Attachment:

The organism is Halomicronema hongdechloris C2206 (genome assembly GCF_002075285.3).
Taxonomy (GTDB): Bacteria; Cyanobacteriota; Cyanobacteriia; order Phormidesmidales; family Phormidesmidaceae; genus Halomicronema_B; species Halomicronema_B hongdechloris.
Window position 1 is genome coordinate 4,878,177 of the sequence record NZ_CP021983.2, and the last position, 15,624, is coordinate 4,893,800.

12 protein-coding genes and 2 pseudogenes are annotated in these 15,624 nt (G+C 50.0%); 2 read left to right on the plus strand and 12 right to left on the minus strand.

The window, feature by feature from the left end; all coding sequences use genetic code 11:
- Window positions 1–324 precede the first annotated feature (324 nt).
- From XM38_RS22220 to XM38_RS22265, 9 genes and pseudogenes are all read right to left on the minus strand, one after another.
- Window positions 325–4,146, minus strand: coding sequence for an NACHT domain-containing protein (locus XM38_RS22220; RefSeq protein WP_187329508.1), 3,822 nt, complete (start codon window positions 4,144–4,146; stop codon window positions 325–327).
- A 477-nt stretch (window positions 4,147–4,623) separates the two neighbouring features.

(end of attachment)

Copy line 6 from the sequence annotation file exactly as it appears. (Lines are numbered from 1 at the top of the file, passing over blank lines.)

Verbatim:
- Window positions 1–324 precede the first annotated feature (324 nt).